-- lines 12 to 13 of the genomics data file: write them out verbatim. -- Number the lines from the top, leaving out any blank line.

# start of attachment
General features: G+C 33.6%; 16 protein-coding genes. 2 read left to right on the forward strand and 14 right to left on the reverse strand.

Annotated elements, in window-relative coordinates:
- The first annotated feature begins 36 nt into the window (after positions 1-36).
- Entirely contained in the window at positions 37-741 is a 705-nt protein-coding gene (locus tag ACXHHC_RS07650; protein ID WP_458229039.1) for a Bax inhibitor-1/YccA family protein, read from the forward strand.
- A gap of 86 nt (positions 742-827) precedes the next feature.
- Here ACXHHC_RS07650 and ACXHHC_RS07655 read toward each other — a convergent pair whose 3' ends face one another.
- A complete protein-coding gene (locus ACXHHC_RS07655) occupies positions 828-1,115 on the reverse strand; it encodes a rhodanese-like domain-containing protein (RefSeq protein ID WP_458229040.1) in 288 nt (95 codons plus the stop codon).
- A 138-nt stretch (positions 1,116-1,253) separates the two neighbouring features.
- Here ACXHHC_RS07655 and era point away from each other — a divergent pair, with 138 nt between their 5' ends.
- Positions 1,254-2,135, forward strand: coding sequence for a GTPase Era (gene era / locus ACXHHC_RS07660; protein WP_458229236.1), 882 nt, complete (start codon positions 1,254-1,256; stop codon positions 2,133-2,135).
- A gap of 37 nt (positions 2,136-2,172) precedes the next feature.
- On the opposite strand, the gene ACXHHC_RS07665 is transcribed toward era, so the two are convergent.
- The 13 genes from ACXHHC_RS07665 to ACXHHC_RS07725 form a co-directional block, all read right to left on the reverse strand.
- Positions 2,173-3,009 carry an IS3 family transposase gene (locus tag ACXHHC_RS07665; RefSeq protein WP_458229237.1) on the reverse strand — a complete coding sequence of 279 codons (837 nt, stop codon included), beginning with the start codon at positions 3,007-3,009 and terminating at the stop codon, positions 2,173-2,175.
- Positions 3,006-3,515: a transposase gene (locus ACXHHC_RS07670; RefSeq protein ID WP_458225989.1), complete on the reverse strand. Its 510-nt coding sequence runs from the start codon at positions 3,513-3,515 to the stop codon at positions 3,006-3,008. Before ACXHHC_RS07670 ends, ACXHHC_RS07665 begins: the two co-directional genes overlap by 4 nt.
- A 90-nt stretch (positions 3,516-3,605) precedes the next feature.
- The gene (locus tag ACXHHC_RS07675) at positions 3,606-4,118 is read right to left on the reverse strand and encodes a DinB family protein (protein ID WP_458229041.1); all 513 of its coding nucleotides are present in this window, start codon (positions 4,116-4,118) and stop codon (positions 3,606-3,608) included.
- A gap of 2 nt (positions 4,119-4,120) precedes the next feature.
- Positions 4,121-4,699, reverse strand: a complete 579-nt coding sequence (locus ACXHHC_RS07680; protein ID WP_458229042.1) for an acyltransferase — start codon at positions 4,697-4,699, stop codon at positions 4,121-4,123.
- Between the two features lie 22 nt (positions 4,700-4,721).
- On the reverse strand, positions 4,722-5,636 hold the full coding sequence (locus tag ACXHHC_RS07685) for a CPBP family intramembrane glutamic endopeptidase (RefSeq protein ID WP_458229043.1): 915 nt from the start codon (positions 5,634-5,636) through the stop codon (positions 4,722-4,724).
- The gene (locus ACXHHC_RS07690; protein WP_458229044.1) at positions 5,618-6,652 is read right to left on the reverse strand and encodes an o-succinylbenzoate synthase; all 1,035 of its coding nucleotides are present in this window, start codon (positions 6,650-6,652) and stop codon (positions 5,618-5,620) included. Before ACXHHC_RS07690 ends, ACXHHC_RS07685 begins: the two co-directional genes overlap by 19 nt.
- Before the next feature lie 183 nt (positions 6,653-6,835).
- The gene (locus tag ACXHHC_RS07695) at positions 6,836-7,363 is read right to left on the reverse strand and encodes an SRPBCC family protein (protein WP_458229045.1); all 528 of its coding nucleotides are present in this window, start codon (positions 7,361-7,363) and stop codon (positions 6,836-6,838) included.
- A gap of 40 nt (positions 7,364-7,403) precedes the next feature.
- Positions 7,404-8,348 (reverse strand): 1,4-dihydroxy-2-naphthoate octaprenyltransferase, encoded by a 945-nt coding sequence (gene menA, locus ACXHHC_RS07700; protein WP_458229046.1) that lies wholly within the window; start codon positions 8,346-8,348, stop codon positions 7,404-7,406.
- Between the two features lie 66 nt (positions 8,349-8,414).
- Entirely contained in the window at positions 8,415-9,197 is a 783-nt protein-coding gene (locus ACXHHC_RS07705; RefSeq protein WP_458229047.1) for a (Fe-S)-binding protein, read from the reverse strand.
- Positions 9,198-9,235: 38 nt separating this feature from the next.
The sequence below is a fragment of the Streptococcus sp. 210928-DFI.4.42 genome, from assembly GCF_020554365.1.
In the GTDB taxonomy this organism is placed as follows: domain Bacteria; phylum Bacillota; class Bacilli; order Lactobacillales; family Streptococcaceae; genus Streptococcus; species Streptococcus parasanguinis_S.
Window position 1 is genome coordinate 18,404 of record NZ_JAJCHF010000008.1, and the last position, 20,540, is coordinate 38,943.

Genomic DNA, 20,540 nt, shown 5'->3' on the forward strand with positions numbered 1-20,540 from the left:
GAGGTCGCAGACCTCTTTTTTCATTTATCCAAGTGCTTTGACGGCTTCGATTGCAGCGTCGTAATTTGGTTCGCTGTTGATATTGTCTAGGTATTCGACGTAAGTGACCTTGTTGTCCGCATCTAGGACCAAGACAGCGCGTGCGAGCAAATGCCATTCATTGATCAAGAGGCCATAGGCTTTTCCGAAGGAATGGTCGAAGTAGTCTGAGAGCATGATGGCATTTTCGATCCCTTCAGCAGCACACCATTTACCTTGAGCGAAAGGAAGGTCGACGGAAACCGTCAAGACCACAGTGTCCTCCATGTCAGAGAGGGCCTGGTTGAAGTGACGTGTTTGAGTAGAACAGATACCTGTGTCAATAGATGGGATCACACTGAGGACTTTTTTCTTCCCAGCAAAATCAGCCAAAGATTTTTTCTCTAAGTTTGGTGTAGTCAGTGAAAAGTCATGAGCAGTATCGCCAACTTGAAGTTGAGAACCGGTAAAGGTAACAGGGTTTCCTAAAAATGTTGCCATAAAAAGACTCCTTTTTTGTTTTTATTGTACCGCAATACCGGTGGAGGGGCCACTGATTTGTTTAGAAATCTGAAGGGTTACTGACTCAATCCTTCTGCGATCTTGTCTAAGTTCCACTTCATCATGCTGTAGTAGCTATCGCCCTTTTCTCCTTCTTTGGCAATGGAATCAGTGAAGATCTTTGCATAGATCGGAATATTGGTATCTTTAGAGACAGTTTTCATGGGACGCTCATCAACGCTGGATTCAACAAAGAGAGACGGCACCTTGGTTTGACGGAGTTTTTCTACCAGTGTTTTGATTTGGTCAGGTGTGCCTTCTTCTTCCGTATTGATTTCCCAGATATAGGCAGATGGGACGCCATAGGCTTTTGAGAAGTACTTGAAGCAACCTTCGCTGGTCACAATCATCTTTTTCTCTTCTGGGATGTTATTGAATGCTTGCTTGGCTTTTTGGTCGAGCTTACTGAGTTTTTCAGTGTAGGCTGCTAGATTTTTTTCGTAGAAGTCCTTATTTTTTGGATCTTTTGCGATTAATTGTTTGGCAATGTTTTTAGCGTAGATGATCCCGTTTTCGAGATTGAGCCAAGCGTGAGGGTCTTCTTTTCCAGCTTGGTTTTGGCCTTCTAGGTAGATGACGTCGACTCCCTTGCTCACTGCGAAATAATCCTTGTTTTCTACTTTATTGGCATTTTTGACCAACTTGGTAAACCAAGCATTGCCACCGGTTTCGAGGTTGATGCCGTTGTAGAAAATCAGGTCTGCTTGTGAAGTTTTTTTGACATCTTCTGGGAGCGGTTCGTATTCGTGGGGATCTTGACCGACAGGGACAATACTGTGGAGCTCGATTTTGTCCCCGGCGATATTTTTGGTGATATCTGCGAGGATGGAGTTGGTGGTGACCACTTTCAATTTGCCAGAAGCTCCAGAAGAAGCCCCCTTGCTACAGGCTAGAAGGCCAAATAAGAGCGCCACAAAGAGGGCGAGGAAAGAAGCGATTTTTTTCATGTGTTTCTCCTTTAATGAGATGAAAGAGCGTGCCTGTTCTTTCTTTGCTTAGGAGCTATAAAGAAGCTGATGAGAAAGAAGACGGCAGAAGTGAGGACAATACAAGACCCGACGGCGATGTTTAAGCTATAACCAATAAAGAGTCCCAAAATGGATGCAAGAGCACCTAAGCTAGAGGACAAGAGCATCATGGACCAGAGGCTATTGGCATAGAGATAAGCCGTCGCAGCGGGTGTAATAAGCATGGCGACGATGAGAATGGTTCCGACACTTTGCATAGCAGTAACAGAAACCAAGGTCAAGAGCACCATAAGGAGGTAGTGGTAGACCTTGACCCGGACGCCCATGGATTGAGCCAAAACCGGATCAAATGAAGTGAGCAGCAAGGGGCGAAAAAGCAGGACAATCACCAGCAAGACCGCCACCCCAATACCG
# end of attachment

- On the opposite strand, the gene ACXHHC_RS07665 is transcribed toward era, so the two are convergent.
- The 13 genes from ACXHHC_RS07665 to ACXHHC_RS07725 form a co-directional block, all read right to left on the reverse strand.